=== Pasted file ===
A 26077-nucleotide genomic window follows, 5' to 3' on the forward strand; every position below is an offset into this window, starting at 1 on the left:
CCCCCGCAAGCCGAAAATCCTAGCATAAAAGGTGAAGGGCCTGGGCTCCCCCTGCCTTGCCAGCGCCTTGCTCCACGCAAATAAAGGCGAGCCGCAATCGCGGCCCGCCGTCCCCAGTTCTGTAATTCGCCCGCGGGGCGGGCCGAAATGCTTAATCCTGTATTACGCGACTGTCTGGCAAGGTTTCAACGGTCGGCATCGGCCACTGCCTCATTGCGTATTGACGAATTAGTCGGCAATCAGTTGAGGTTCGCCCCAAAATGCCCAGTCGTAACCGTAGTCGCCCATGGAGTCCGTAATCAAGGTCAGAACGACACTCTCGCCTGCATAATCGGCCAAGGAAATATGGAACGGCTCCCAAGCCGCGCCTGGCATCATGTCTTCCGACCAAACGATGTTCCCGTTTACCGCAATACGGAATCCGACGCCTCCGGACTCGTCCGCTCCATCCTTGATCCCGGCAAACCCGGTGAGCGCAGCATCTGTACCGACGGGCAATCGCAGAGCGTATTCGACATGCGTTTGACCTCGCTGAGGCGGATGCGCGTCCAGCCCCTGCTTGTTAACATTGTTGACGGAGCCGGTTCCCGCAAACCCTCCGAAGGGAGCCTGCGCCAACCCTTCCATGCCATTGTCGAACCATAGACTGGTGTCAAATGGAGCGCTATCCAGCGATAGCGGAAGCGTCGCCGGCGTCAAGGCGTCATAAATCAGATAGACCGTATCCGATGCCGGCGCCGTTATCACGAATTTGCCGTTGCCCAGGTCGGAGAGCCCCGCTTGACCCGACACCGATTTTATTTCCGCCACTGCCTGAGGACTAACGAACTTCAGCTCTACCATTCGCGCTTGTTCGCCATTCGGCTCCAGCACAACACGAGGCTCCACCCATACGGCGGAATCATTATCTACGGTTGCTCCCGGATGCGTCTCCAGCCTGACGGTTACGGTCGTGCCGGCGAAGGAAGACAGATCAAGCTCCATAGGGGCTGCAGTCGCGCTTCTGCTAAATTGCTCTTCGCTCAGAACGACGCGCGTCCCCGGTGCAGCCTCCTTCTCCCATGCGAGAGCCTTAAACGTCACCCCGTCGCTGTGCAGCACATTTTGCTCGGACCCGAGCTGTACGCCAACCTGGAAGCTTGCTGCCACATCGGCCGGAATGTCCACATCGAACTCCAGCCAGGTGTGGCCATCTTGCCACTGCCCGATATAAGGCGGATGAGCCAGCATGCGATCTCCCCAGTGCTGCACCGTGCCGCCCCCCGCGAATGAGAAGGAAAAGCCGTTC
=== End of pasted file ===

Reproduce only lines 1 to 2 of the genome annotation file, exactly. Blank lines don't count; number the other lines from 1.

A 26077-nucleotide genomic window follows, 5' to 3' on the forward strand; every position below is an offset into this window, starting at 1 on the left:
CCCCCGCAAGCCGAAAATCCTAGCATAAAAGGTGAAGGGCCTGGGCTCCCCCTGCCTTGCCAGCGCCTTGCTCCACGCAAATAAAGGCGAGCCGCAATCGCGGCCCGCCGTCCCCAGTTCTGTAATTCGCCCGCGGGGCGGGCCGAAATGCTTAATCCTGTATTACGCGACTGTCTGGCAAGGTTTCAACGGTCGGCATCGGCCACTGCCTCATTGCGTATTGACGAATTAGTCGGCAATCAGTTGAGGTTCGCCCCAAAATGCCCAGTCGTAACCGTAGTCGCCCATGGAGTCCGTAATCAAGGTCAGAACGACACTCTCGCCTGCATAATCGGCCAAGGAAATATGGAACGGCTCCCAAGCCGCGCCTGGCATCATGTCTTCCGACCAAACGATGTTCCCGTTTACCGCAATACGGAATCCGACGCCTCCGGACTCGTCCGCTCCATCCTTGATCCCGGCAAACCCGGTGAGCGCAGCATCTGTACCGACGGGCAATCGCAGAGCGTATTCGACATGCGTTTGACCTCGCTGAGGCGGATGCGCGTCCAGCCCCTGCTTGTTAACATTGTTGACGGAGCCGGTTCCCGCAAACCCTCCGAAGGGAGCCTGCGCCAACCCTTCCATGCCATTGTCGAACCATAGACTGGTGTCAAATGGAGCGCTATCCAGCGATAGCGGAAGCGTCGCCGGCGTCAAGGCGTCATAAATCAGATAGACCGTATCCGATGCCGGCGCCGTTATCACGAATTTGCCGTTGCCCAGGTCGGAGAGCCCCGCTTGACCCGACACCGATTTTATTTCCGCCACTGCCTGAGGACTAACGAACTTCAGCTCTACCATTCGCGCTTGTTCGCCATTCGGCTCCAGCACAACACGAGGCTCCACCCATACGGCGGAATCATTATCTACGGTTGCTCCCGGATGCGTCTCCAGCCTGACGGTTACGGTCGTGCCGGCGAAGGAAGACAGATCAAGCTCCATAGGGGCTGCAGTCGCGCTTCTGCTAAATTGCTCTTCGCTCAGAACGACGCGCGTCCCCGGTGCAGCCTCCTTCTCCCATGCGAGAGCCTTAAACGTCACCCCGTCGCTGTGCAGCACATTTTGCTCGGACCCGAGCTGTACGCCAACCTGGAAGCTTGCTGCCACATCGGCCGGAATGTCCACATCGAACTCCAGCCAGGTGTGGCCATCTTGCCACTGCCCGATATAAGGCGGATGAGCCAGCATGCGATCTCCCCAGTGCTGCACCGTGCCGCCCCCCGCGAATGAGAAGGAAAAGCCGTTC